How to Buy the Right Type of Roofing Shingles
Climate and budget will determine your selection
By Glyn Sheridan
Your roof should provide protection from the elements while offering a pleasing design element that complements your home's overall style. Roofing shingles come in many types to suit your needs and your budget. The climate in the area where you live will play a part in selecting the right type of roofing. In addition, you'll also need to consider cost, installation method, design factor, roof structure and energy efficiency.
- What You Need to Know
- Check building codes that affect your shingle choice or restrictions by homeowner associations.
- Before you hire a roofing contractor, check his or her references.
Select from a variety of colors when choosing composite shingles -- the most common type of shingle found on homes in the United States. Composite shingles are budget-friendly and they are relatively simple for a roofing contractor to install. You may select composite shingles with additional hail protection if you live in an area where strong storms occur frequently.
Choose corrugated metal roofing if you live in a region with heavy winter snows. The slick, metallic surface allows snow to slide off the roof, reducing the weight burden and minimizing the likelihood of leaks as the snow melts. In addition, metal roofing is durable and can withstand hail and heavy winds.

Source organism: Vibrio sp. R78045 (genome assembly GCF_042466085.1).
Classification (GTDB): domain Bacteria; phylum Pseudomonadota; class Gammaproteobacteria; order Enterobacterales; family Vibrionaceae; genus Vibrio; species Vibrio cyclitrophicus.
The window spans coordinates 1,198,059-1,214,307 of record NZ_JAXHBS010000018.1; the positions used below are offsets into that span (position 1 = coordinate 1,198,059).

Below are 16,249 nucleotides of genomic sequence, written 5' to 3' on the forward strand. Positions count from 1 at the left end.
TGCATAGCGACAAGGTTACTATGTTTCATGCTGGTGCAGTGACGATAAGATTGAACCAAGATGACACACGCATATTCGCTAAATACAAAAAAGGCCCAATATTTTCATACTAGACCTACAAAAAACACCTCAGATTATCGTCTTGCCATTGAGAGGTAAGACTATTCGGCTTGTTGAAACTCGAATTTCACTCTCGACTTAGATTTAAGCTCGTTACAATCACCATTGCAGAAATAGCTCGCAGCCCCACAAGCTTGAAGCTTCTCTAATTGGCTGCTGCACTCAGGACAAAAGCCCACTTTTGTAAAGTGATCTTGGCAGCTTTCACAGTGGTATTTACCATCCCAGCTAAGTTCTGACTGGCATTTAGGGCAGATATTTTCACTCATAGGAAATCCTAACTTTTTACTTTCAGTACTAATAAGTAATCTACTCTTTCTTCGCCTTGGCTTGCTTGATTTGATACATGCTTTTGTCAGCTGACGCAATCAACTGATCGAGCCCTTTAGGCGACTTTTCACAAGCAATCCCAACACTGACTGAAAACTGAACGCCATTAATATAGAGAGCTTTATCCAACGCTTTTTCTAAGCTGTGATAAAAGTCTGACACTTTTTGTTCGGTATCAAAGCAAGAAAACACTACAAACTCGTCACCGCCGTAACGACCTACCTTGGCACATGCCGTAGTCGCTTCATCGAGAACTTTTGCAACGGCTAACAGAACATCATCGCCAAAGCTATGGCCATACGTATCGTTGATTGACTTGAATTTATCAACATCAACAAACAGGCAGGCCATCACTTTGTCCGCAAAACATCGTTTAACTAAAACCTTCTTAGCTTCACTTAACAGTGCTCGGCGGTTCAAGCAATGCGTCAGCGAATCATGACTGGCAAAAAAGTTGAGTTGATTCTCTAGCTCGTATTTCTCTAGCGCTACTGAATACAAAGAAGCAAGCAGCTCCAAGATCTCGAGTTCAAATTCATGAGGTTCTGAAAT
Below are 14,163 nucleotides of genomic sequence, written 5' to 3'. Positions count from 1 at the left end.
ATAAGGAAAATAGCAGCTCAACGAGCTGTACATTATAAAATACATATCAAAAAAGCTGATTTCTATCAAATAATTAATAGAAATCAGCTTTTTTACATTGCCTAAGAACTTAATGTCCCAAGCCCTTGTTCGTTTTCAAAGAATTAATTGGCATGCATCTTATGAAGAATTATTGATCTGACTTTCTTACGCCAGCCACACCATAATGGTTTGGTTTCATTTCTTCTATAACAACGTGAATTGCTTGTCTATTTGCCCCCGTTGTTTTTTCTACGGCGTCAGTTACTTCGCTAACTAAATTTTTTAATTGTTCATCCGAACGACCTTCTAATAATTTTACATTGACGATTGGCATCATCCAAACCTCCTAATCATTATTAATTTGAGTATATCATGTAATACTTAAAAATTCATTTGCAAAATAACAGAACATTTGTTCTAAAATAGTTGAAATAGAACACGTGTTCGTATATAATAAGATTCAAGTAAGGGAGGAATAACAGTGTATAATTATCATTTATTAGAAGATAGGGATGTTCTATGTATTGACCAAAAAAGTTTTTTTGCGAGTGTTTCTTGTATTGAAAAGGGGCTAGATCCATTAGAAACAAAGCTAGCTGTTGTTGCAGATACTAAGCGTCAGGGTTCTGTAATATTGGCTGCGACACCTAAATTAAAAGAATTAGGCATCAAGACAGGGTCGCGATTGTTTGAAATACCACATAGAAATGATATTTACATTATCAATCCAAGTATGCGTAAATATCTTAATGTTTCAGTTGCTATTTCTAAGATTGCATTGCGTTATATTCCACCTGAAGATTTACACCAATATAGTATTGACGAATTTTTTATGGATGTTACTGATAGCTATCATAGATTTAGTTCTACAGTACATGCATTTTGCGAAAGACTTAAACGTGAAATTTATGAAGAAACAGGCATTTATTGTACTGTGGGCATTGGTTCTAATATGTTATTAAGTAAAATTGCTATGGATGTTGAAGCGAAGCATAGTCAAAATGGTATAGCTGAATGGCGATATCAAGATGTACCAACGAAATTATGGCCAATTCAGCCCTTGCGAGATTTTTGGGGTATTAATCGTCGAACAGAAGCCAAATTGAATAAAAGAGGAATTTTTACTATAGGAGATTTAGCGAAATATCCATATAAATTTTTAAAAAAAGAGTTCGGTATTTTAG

Select slate roofing tiles if you want a long lasting shingle with great durability, Slate tiles are more expensive than composite shingles or metal roofing but they add a touch of style and distinction to high-end homes. Before the contractor installs slate tiles, make sure the roof structure is sufficient to hold the additional weight; slate is very heavy.
Purchase terra cotta or cement tile shingles for a strong roof that provides protection against hail and gale force winds. Like slate roofing, these masonry tile shingles add substantial weight to the roof but many brands come with a lifetime warranty when installed to manufacturer's specifications.
Include solar shingles in your roof if you're looking for energy savings or to conserve resources. Like traditional solar panels, solar shingles are photovoltaic, meaning they absorb light from the sun and convert it into energy you can use. Solar shingles are more costly than traditional shingles but they blend smoothly into the roofline without distracting from the surface.
About the Author
Glyn Sheridan is a regular contributor to DexKnows.
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